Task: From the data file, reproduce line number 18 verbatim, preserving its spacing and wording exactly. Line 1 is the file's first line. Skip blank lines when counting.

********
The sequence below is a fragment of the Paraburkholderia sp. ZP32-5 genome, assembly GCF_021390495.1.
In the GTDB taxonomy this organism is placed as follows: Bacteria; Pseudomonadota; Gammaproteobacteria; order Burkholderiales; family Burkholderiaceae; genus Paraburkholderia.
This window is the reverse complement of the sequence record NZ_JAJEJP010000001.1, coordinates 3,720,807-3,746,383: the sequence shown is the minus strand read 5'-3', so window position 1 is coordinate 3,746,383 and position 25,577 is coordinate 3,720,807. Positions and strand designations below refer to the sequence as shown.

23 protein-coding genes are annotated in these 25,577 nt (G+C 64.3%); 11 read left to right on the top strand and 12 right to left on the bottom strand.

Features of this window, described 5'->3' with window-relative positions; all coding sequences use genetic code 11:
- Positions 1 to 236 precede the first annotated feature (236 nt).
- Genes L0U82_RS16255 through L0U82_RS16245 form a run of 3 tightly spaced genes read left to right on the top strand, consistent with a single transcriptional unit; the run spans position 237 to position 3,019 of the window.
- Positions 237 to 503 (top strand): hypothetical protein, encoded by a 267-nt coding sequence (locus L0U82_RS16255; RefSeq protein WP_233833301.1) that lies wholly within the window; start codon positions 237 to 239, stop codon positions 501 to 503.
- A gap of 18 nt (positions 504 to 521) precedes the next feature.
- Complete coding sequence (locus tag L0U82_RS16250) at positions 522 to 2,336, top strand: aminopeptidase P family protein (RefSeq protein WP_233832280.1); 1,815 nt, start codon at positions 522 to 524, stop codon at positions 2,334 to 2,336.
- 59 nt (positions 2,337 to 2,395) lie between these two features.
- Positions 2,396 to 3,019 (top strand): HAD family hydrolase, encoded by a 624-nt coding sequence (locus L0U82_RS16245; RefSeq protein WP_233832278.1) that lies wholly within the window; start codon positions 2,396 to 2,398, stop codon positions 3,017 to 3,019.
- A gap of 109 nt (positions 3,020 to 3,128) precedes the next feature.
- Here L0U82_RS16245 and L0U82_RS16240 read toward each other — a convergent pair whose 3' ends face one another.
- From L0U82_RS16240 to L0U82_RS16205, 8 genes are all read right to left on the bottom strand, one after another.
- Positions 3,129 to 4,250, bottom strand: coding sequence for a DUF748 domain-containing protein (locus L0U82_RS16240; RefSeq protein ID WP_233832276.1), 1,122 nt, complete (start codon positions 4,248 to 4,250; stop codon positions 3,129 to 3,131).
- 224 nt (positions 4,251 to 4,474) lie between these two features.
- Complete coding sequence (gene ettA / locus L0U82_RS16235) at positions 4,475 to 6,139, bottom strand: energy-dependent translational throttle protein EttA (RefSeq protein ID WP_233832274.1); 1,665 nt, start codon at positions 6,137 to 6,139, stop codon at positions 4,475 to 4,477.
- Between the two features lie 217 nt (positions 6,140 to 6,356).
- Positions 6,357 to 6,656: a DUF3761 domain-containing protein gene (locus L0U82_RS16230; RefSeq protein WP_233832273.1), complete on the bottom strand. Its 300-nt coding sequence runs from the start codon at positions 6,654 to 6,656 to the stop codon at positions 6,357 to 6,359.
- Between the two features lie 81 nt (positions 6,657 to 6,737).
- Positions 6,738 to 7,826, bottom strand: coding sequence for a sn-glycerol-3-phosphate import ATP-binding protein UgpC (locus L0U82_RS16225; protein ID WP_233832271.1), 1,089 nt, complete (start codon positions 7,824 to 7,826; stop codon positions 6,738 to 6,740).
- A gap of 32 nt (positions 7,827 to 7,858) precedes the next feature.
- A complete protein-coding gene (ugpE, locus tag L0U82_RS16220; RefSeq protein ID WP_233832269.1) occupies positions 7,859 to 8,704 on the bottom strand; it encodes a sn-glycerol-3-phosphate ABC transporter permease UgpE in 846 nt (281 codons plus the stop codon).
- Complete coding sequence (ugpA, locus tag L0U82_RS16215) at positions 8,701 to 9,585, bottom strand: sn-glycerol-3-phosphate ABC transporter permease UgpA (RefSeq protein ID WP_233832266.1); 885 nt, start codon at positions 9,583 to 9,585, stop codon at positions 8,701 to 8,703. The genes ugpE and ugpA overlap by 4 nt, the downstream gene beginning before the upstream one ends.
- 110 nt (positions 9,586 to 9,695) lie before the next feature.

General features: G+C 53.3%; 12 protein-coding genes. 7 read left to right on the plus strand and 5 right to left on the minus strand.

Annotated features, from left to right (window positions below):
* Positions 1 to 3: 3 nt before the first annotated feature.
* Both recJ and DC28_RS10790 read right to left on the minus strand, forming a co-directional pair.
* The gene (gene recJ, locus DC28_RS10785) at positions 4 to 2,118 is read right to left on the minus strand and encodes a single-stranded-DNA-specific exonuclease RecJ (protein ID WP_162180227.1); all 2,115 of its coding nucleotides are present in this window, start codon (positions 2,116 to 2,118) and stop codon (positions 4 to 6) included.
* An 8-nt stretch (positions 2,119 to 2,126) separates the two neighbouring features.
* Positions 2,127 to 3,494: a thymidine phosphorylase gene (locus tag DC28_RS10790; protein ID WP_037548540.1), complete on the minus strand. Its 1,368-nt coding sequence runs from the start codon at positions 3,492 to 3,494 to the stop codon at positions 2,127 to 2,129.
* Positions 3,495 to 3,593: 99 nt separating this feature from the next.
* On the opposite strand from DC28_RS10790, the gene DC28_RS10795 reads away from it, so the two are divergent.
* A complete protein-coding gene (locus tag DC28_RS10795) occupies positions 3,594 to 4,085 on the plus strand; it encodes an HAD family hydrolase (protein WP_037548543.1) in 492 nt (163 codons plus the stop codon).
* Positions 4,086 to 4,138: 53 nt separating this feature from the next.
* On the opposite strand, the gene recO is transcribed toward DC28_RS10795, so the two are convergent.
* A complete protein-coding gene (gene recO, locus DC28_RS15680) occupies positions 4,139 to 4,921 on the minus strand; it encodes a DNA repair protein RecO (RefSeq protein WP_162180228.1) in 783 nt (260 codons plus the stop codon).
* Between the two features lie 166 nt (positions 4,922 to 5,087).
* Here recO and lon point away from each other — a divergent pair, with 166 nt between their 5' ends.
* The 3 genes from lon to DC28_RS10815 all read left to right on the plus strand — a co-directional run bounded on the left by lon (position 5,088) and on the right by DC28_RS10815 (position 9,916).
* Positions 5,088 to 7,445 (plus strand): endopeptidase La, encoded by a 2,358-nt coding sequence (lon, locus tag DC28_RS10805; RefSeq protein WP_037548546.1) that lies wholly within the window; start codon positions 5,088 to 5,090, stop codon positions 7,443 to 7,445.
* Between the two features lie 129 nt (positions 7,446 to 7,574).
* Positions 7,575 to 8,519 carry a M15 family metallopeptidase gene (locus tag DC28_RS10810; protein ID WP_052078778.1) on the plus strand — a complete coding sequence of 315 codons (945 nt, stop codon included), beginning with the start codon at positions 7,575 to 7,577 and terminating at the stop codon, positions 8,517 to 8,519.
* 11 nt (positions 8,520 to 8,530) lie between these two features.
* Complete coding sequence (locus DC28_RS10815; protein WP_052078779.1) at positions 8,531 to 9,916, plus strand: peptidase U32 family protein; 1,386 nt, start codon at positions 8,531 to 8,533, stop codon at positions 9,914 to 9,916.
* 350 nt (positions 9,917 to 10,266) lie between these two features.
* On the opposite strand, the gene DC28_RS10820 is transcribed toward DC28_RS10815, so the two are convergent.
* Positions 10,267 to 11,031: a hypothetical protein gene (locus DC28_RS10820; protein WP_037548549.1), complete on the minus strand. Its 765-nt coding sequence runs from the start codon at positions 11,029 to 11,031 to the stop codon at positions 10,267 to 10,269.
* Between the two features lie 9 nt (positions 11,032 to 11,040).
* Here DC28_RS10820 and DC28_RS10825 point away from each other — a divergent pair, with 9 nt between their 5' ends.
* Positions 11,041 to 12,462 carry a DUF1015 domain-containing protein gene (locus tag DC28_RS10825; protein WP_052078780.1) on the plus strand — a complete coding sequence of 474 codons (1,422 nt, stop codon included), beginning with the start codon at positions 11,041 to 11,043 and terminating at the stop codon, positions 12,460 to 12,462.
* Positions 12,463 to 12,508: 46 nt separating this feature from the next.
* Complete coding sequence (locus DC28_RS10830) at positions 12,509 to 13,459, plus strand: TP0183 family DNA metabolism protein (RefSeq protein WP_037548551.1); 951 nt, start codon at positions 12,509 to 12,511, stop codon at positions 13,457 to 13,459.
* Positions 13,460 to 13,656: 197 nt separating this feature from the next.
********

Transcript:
- Complete coding sequence (gene ettA / locus L0U82_RS16235) at positions 4,475 to 6,139, bottom strand: energy-dependent translational throttle protein EttA (RefSeq protein ID WP_233832274.1); 1,665 nt, start codon at positions 6,137 to 6,139, stop codon at positions 4,475 to 4,477.